The collapse of the Silicon Valley Financial institution results in traders demanding state support

Employees stand in front of the closed Silicon Valley Bank (SVB) headquarters on March 10, 2023 in Santa Clara, California.

Justin Sullivan | Getty Images

Big names in Silicon Valley and the financial sector are publicly calling on the federal government to pressure another bank to take over Silicon Valley Bank’s assets and liabilities after the financial institution failed on Friday.

The Federal Deposit Insurance Corporation (FDIC) is covering up to $250,000 per depositor and may be able to start paying out those depositors as early as Monday.

But the vast majority of SVB customers were companies that had deposited more than that with the bank. More than 95% of the bank’s deposits were uninsured as of December, according to regulatory filings. Many of these depositors are startups, and many are worried they won’t be able to make payrolls this month, which in turn could trigger a major wave of defaults and layoffs in the tech industry.

Investors fear these defaults could hurt confidence in the banking sector, particularly mid-sized banks with less than $250 billion in deposits. These banks are not considered “too big to fail” and do not have to undergo regular stress tests or other safety valve measures in the wake of the 2008 financial crisis.

Venture capitalist and former tech CEO David Sacks called on the federal government to pressure another bank to buy SVB’s assets, writing on Twitter: “Where’s Powell? Where is Yellen? Stop this crisis NOW. Announce that all depositors will be safe. Place SVB with a top 4 bank. Do this before you open on Monday or there will be contagion and the crisis will spread.”

VC Mark Suster agreed, tweeting, “I suppose they’re working on that. I expect explanations by Sunday. We will see. I really hope so, otherwise Monday will be brutal.”

Investor Bill Ackman made a similar argument in a lengthy tweet, writing: “The government doesn’t have about 48 hours to fix a soon-to-be-irreversible bug in Awake, which is an uninsured deposit — an unsecured, illiquid claim on a failed bank, not an acquisition.” of SVB by @jpmorgan, @citi or @BankofAmerica ahead of Monday’s opening, a prospect I think unlikely, or that the government doesn’t guarantee all SVB deposits, the huge sucking noise you’ll hear will be the deduction of essentially all uninsured deposits from all but the ‘systemically important banks’ (SIBs).”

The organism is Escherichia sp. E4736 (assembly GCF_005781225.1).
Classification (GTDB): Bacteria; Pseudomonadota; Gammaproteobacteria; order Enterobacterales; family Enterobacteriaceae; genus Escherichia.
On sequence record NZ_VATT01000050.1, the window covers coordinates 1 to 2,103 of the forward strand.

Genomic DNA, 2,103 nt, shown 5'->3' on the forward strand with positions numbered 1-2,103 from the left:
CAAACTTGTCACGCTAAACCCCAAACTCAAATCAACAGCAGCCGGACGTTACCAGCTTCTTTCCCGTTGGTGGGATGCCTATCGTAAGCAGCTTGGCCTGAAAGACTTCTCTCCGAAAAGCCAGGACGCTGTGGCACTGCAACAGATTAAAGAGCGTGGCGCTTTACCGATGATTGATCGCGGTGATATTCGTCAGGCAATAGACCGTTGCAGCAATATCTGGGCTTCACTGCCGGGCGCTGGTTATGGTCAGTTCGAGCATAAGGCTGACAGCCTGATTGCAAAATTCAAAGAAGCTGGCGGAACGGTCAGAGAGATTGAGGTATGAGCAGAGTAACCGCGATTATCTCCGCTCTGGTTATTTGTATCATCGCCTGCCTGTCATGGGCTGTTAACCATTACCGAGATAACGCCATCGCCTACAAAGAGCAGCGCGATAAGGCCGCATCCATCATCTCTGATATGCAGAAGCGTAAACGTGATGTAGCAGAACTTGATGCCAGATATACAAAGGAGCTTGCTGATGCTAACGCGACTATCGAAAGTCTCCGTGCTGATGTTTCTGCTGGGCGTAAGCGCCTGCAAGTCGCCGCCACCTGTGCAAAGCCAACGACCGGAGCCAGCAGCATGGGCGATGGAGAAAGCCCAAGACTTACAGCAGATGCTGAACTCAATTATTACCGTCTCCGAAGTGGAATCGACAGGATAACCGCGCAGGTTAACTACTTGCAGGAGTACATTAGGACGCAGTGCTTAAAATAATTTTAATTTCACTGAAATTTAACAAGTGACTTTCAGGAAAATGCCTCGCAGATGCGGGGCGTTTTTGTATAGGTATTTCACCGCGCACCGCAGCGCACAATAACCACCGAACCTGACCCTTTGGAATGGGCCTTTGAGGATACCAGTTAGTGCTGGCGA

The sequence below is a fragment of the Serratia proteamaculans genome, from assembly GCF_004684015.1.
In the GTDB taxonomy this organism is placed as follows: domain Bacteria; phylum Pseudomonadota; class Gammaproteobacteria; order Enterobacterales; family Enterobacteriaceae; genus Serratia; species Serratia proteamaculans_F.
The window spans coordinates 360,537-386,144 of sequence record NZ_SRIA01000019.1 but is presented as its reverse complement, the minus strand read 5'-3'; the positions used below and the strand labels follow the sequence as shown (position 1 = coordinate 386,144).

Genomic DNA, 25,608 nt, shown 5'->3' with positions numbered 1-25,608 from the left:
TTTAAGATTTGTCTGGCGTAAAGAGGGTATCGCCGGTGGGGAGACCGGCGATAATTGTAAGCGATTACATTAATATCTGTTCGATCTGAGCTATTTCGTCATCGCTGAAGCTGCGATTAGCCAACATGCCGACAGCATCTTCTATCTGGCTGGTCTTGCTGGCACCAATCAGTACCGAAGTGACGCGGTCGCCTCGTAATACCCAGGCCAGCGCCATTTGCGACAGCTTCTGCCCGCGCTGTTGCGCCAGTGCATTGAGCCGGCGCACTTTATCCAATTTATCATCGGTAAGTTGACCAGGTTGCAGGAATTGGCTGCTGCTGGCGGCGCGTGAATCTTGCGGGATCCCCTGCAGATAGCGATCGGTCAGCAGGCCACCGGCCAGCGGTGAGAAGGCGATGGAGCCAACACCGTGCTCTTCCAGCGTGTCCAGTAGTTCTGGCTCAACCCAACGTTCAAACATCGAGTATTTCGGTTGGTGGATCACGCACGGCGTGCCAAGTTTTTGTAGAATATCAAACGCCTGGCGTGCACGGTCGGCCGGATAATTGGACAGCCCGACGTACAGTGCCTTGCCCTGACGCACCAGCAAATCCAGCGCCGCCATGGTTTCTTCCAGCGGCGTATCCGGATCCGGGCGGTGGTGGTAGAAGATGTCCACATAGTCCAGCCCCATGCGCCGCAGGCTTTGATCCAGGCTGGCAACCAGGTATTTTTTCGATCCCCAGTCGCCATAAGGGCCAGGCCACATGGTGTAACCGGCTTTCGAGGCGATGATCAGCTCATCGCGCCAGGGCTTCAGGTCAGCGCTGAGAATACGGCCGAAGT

Benchmark partner Eric Vishria wrote: “When SVB depositors are not complete, corporate boards must insist that their companies exclusively use two or more of the BIG Four banks. This will crush smaller banks much worse.”

Since its inception nearly 40 years ago, SVB has grown into a financial hub in the technology industry, particularly for start-ups and the VCs that invest in them. The company was known for expanding banking services to early-stage startups that were struggling to get banking services elsewhere before generating stable cash flow. But the company itself has struggled with cash flow this year as seed funding dried up and its assets were tied up in long-term debt.

The company surprised investors on Wednesday with the news that it had to raise $2.25 billion to shore up its balance sheet and that it was selling all of its bonds for sale at a $1.8 billion loss had. Reassurances from bank executives were not enough to stem a run, and depositors withdrew more than $42 billion by the end of the day Thursday, causing the second-largest bank collapse in U.S. history.

Many in the tech community blamed VCs for spurring the run, as many told their portfolio companies to put their money in safer places after SVB’s announcement on Wednesday.

“This was a VC-induced, hysteria-induced bank run,” Ryan Falvey, a fintech investor at Restive Ventures, told CNBC on Friday. “This will go down in history as one of the ultimate instances of an industry cutting its nose in defiance.”

Observers call out the irony as some VCs with notoriously libertarian free-market attitudes are now calling for a bailout. For example, reactions to Sacks’ tweet included statements such as “Sorry, sir. Suddenly the government is the answer?!?” and “We capitalists want socialism!”

Some politicians opposed any bailout, with Rep. Matt Gaetz, R-Fla., tweeting, “When there is an effort to use taxpayer dollars to bail out the Silicon Valley bank, the American people can count on me to lead the way.” will be the fight against it.”

But financier and former Trump communications director Anthony Scaramucci argued: “It is not a political decision to save SVB. Don’t make the Lehman mistake Leave depositors unharmed or face many tragic unintended consequences.”

— Hugh Son and Ari Levy contributed to this story.

The venture capital community has essentially created a run on SVB, says Bob Elliott, CEO of Unlimited

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